S.V. Nablo, May 2004
Fluidized bed handling of polymer powders and granules has been evaluated using electron energies in the 0.25-1.0 Mev. range. Performance data are presented for two pilot systems used in the development of this process typically operating in the product velocity range of 300-2000 meters per minute.The application of electron beam processors to the disinfection and sterilization of polymer containers provides an efficient route to the high speeds offered by modern filling equipment. Some results for the post treatment extraction studies in high density polyethylene and polyester bottles are presented.""
Approach for a Mechanical Design of Plastics Injection Molds by Means of FEA
Ernst Schmachtenberg, Marco Thornagel, May 2004
At the design phase the injection mold maker should endeavor to ensure a maximum reliability of the mold to avoid additional costs for subsequent modifications. It is astonishing that today the mechanical design of injection moulds is predominantly done in a conventional and crude way. Finite element analysis has the potential to improve that practice. Hence an approach has been developed to couple iteratively the structural analysis of the injection mold with the filling simulation of the plastics part. That approach for an automatically coupled simulation has resulted in the first prototype version and has shown good results. This paper seeks to present the theoretical and experimental data for review.
Gelation of Hydroxy Propyl Cellulose with Sodium Dodecyl Sulfate: Temperature, Frequency and HPC Concentration Effects
Christopher Todd Snively, Nandika Anne D’Souza, Zhibing Hu, Xihua Lu, May 2004
The gelation of hydroxypropyl cellulose (HPC) solutions with an anionic surfactant was investigated. First the influence of HPC concentration (1-8%) on viscosity of water was examined. This indicated a change from Newtonian to Non-Newtonian and the development of a biphasic system. A 2 and 8% solution mixed with an anionic surfactant, sodium dodecylsulfate (SDS), was then investigated. At concentrations below the critical micelle concentration of the SDS, a peak in viscosity-concentration was observed. The concentration corresponding to the peak was found to be frequency dependent. The introduction of the SDS into HPC eliminated the biphasic structure of HPC.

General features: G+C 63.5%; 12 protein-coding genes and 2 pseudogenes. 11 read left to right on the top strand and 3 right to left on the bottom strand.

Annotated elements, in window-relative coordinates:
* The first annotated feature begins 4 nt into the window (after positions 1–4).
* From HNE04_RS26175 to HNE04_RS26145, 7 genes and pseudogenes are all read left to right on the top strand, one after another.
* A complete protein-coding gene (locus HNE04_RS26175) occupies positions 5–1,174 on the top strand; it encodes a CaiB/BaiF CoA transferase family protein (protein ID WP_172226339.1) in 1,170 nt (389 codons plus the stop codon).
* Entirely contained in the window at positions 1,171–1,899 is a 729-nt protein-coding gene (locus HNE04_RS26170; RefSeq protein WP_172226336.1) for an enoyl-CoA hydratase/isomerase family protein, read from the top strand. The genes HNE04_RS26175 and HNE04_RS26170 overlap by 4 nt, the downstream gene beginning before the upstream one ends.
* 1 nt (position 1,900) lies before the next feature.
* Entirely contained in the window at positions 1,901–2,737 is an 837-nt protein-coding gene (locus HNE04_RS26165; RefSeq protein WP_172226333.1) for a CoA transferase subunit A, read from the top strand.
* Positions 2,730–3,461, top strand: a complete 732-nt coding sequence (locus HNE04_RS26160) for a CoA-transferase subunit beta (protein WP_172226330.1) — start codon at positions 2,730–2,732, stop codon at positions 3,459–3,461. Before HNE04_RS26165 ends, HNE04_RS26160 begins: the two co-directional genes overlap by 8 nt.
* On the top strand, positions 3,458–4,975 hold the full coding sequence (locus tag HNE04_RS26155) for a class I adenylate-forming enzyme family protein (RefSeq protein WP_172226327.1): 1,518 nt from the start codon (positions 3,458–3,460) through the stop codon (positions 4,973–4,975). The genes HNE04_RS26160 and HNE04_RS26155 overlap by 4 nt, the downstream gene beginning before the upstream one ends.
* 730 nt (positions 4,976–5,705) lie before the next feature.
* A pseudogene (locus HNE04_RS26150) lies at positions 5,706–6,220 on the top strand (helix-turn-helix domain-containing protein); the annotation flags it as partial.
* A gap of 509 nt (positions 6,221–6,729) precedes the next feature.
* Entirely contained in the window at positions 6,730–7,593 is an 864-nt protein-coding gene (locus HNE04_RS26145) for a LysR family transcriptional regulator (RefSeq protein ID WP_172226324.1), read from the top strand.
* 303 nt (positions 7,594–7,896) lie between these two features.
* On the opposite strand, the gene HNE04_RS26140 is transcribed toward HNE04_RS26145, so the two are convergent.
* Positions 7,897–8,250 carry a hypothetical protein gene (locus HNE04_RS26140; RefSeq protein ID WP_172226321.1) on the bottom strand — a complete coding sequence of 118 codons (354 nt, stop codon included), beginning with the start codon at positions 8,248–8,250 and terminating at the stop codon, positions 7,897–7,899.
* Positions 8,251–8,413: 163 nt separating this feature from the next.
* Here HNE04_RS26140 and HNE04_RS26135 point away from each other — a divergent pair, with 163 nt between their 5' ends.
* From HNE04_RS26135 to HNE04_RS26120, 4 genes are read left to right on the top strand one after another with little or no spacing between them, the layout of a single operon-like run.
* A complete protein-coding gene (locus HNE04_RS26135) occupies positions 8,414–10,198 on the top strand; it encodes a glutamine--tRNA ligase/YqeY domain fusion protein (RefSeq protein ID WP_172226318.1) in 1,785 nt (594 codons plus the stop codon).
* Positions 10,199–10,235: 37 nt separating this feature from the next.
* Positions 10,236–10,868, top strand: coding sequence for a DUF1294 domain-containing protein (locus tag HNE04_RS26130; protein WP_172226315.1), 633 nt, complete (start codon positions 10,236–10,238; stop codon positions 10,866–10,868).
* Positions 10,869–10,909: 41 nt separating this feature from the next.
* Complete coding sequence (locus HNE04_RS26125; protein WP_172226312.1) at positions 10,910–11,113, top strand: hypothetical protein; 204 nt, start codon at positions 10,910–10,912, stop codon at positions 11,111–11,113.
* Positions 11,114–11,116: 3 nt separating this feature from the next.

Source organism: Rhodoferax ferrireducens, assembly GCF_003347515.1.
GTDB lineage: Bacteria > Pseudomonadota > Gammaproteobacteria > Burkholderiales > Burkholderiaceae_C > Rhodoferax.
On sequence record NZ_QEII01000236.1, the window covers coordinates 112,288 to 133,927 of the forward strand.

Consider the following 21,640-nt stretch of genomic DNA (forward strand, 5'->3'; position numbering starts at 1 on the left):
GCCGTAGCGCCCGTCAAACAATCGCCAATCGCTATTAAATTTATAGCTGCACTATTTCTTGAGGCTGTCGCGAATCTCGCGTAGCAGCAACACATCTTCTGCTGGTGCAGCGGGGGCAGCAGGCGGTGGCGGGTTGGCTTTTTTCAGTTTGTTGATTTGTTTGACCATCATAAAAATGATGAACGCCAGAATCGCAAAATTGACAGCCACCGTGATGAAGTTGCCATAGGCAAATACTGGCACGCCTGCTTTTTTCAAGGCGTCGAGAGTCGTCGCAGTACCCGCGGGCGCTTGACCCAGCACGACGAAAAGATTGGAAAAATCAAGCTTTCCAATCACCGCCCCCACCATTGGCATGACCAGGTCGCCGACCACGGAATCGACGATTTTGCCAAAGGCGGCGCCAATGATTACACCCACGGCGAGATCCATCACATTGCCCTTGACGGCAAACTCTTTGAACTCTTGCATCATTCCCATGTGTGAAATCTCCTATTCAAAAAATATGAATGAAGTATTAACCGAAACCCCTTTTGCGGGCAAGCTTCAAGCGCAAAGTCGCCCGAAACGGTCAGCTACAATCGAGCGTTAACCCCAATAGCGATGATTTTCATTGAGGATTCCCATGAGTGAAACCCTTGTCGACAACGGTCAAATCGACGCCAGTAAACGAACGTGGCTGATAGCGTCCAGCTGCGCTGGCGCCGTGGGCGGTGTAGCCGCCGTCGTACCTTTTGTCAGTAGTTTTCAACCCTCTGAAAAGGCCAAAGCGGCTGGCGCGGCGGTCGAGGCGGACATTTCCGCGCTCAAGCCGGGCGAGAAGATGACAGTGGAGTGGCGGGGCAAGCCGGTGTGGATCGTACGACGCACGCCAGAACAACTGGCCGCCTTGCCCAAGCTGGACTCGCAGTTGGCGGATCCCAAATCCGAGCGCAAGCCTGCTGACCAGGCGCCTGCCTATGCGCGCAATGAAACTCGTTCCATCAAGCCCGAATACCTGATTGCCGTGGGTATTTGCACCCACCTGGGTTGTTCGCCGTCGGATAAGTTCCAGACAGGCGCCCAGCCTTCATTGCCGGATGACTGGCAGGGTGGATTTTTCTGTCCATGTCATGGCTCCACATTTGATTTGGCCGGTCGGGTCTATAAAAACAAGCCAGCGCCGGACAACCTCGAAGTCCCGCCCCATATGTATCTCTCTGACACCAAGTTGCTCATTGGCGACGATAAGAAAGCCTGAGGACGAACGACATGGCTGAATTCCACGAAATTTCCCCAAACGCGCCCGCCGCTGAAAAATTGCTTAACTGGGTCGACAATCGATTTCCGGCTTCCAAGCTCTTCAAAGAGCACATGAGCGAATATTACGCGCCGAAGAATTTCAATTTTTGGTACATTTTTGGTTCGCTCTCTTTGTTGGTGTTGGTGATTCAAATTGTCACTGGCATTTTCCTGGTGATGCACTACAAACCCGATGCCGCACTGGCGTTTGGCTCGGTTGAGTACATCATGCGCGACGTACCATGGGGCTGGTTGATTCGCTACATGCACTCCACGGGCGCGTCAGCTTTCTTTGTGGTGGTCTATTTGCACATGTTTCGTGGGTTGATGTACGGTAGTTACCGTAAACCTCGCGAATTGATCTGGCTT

Microstructure Evolution during Flow Startup of a Thermotropic Liquid Crystalline Copolyester
Tianren Guo, Graham M. Harrison, Amod A. Ogale, May 2004
The microstructure evolution and corresponding transient rheological behavior of a thermotropic liquid crystalline polymer (TLCP), Vectran V400P, is reported. The structure was characterized by using a Linkam CSS- 450 shearing/hot-stage mounting on a polarized microscope. Rheological characterization in the transient mode revealed that the transient shear stress exhibited two overshoots. We believe that the domain and defect rearrangement leads to the first shear stress overshoot. The relative magnitude of the second shear stress overshoot increases with increasing shear rate and with decreasing temperature.
Small-Scale Studies of Flowing Polymer Melts within Recirculation Flowcells
T. Gough, R. Spares, M.T. Martyn, J. Bent, E. Heeley, P.D. Coates, May 2004
Two small scale (30g and 200g full charge) recirculation flow cells have been designed, manufactured and commissioned for the study of newly synthesised novel polymers. Full field stress and velocity measurements for a number of polymer melts through two abrupt contraction dies have been made utilising stress birefringence and particle tracking velocimetry techniques. These results have been compared with those through geometrically identical contractions mounted in flow cells on 38mm and 60mm extruders in order to quantify the effects of scale up. Complimentary small angle neutron scattering (SANS) and X-ray scattering (SAXS) studies on molecular configuration and shear induced crystallisation show the usefulness of these flow cells and brief results from these experiments will be presented.
Effect of Low Temperature Shift Factor Modeling on Predicted Part Quality
Bingfeng Fan, David Kazmer, May 2004
The effect of low temperature modeling of the time-temperature shift factor on the prediction of residual stress and warpage of injection-compression molded compact discs is studied for an optical grade polycarbonate. Predicted residual stress and warpage with WLF and Arrhenius shift factors truncated at different temperatures indicate that the truncation temperature has a significant effect on the predicted part qualities. A double domain approach is employed to fit the shift factor with WLF function above Tg and an asymptotic function below Tg, and the simulation results are compared with the experimental observations. The comparison shows that the double domain shift factor yields good model fit and part quality prediction of injection-compression molded compact discs.


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ANTEC 2016 - Indianapolis, Indiana, USA May 23-25, 2016. [On-line].
Society of Plastics Engineers